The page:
Or is she describing her fear of losing these moments — of tipping away from happiness, back down into sorrow and depression?
It’s a see-saw, this poem, I think. The poet hangs in a kind of precarious balance between one life and the other, without knowing when the hinge will tip her down again, away from the things she loves. It might have been otherwise, she writes at the start, and then, later, sadder and more afraid: it will be otherwise (my emphasis).
Gratitude. Joy. Fear. Sorrow. Grief. Yearning. They’re all there in this one, short poem.
After lunch, as a reward for their fine behaviour, Nurse allowed them to bundle into coats and hats and bolt from a back door along a path that ran behind Mr Styles’s house to a private beach. A long arc of snow-dusted sand tilted down to the sea. Anna had been to the docks in winter, many times, but never to a beach. Miniature waves shrugged up under skins of ice that crackled when she stomped them. Seagulls screamed and dove in the riotous wind, their bellies stark white. The twins had brought along Buck Rogers ray guns, but the wind turned their shots and death throes into pantomime.
From ‘Manhattan Beach’
by Jennifer Egan
I have never been to a beach in the kind of winter that Jennifer Egan describes in the passage above. Many years ago, in Michigan, I walked across a frozen lake (and thereby learnt the meaning of the term ‘wind chill factor’), but that was a lake, not the ocean. I’d like to experience that wild, violent chill, just once in my life.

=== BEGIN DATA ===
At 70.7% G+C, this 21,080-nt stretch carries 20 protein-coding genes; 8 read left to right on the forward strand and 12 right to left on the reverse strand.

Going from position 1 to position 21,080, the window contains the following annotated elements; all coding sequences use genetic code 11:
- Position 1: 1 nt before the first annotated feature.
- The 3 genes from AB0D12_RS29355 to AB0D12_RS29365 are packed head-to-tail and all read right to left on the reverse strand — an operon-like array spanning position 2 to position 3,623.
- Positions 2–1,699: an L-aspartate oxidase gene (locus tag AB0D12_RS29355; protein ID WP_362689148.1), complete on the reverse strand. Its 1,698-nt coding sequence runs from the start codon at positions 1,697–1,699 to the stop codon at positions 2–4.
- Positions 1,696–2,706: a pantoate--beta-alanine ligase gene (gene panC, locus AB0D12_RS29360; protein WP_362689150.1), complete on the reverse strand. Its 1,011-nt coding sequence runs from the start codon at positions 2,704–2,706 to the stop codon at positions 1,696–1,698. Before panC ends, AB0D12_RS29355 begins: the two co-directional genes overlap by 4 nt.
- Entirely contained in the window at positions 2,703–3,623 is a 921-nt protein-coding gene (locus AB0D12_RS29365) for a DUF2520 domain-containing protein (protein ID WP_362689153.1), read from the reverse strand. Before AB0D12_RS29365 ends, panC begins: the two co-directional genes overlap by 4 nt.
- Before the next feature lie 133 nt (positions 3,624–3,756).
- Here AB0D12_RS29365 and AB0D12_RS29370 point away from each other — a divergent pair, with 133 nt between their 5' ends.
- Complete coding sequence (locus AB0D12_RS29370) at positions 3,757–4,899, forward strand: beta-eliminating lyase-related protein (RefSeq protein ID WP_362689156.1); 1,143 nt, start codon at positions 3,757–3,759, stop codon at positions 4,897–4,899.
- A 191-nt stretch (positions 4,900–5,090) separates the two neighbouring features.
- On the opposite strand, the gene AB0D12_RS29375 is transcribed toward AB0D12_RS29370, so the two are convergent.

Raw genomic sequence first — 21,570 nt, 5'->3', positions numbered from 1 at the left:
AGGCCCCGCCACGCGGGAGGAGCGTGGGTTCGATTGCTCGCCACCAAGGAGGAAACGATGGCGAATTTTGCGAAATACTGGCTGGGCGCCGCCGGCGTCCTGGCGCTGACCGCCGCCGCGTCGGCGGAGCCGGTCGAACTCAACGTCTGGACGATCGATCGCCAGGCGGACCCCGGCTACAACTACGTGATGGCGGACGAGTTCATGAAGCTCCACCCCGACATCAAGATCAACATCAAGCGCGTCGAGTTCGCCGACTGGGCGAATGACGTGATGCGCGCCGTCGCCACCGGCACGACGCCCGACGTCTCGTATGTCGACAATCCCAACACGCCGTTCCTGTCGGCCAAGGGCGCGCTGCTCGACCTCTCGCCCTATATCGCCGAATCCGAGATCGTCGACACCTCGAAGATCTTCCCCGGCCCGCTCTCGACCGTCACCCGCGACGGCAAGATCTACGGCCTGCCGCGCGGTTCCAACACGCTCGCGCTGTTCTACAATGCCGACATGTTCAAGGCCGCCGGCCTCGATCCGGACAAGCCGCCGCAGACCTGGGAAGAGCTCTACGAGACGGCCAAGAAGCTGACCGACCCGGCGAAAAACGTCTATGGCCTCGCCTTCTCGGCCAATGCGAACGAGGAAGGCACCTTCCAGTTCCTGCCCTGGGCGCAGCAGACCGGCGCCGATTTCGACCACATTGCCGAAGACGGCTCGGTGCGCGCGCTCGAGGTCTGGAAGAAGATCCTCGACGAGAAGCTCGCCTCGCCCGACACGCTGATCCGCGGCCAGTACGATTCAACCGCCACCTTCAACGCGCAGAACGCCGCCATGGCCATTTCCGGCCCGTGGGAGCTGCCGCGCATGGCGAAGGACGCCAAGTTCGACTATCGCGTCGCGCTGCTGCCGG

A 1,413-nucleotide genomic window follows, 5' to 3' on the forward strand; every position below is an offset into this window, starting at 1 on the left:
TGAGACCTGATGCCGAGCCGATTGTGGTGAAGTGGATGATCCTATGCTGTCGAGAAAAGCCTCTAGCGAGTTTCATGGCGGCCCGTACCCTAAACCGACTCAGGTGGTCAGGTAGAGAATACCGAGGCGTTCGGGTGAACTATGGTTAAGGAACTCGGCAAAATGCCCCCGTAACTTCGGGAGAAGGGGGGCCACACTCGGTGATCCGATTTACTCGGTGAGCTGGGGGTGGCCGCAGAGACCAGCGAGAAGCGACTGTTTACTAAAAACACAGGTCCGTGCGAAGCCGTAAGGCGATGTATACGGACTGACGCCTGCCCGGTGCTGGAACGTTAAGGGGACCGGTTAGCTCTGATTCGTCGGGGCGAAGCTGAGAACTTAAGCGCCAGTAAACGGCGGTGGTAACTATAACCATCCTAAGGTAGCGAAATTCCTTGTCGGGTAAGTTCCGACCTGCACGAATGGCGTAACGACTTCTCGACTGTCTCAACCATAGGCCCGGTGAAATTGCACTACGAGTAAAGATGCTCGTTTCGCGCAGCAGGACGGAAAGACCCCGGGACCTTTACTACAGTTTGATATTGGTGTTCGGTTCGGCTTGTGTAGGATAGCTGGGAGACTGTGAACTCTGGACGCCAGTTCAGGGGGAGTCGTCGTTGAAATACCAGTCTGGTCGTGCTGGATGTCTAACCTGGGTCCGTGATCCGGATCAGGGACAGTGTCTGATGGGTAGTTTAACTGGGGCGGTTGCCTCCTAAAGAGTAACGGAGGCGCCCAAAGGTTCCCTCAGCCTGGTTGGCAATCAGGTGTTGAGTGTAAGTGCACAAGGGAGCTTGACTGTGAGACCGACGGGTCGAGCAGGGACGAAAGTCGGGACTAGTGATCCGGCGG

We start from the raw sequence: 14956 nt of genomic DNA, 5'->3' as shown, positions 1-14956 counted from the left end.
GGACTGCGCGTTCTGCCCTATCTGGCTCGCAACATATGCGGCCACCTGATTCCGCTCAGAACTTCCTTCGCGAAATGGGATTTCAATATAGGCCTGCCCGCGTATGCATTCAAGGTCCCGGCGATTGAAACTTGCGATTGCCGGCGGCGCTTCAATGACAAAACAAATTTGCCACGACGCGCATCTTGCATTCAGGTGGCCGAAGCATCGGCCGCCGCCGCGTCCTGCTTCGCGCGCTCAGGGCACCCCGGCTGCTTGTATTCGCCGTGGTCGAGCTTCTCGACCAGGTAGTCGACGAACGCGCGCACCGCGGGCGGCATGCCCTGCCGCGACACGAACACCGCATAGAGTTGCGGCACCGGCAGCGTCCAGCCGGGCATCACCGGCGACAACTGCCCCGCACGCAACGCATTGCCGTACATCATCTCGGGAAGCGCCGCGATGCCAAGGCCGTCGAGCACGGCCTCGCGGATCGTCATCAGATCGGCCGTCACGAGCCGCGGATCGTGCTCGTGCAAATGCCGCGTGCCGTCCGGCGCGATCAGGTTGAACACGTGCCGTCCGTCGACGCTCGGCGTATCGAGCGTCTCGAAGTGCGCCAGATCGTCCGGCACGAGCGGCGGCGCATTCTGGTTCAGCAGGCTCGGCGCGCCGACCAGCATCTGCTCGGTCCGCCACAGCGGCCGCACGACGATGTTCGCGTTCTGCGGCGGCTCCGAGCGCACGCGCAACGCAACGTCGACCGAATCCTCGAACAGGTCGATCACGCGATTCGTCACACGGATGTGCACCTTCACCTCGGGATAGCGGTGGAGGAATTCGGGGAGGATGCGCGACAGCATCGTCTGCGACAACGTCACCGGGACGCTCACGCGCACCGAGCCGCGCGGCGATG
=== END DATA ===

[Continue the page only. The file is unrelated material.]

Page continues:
The beach I know and live by has its own seasons of peace and restlessness. Often, the early months of Autumn are times of softness and stillness, and this past April there were several days when the sea lay like blue, shining silk on a bed of sand.
I took the photos in today’s post one evening around sunset in the first week of April.
As you can see, my coastal world is utterly unlike Egan’s, but there is wildness at its essence, all the same.
by Rebecca Solnit
Understand, for instance, that having a sad thought, even having a continual succession of sad thoughts, is not the same as being a sad person. You can walk through a storm and feel the wind but you know you are not the wind.
That is how we must be with our minds. We must allow ourselves to feel their gales and downpours, but all the time knowing this is just necessary weather.
From ‘Reasons to Stay Alive’
by Matt Haig
In ‘How to be Sick’, I call it Weather Practice. I like to think of emotions and moods as being as changeable and unpredictable as the weather. They blow in; they blow out. Working with this weather metaphor allows me to hold emotions and moods more lightly, knowing that, like the weather pattern of the moment, they’ll be changing soon. One moment, life looks grey and foreboding; the next moment, a bit of brightness — maybe even a rainbow — begins to break through.
Both Bernhard and Haig are covering the same theme here, a theme that is one of the basic tenets of any kind of mindfulness practice. But while I like Bernhard’s clear, practical prose, there is something about Haig’s phrasing (despite his erratic sense of grammar) that particularly speaks to me.
Necessary weather. Those two words, paired together, feel to me immensely comforting, and true. I murmur them to myself on days when my mind and my mood feel clouded and grey like the clouds pictured in today’s post.
Call these words a mantra, if you like. They bear repeating.